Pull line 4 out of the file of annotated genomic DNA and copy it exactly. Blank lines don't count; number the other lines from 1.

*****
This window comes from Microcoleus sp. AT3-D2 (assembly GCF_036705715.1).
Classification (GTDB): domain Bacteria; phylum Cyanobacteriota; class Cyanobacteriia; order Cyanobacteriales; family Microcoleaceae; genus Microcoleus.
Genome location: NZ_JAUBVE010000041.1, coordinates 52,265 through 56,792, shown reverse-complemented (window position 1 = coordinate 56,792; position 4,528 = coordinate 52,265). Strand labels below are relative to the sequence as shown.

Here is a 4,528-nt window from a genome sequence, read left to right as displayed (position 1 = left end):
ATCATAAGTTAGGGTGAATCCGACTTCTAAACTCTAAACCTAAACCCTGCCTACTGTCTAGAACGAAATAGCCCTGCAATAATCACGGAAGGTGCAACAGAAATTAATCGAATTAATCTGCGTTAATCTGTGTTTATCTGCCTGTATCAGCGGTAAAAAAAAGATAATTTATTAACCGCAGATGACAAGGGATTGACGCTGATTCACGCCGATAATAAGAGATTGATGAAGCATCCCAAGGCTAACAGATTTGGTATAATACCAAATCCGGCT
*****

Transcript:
Here is a 4,528-nt window from a genome sequence, read left to right as displayed (position 1 = left end):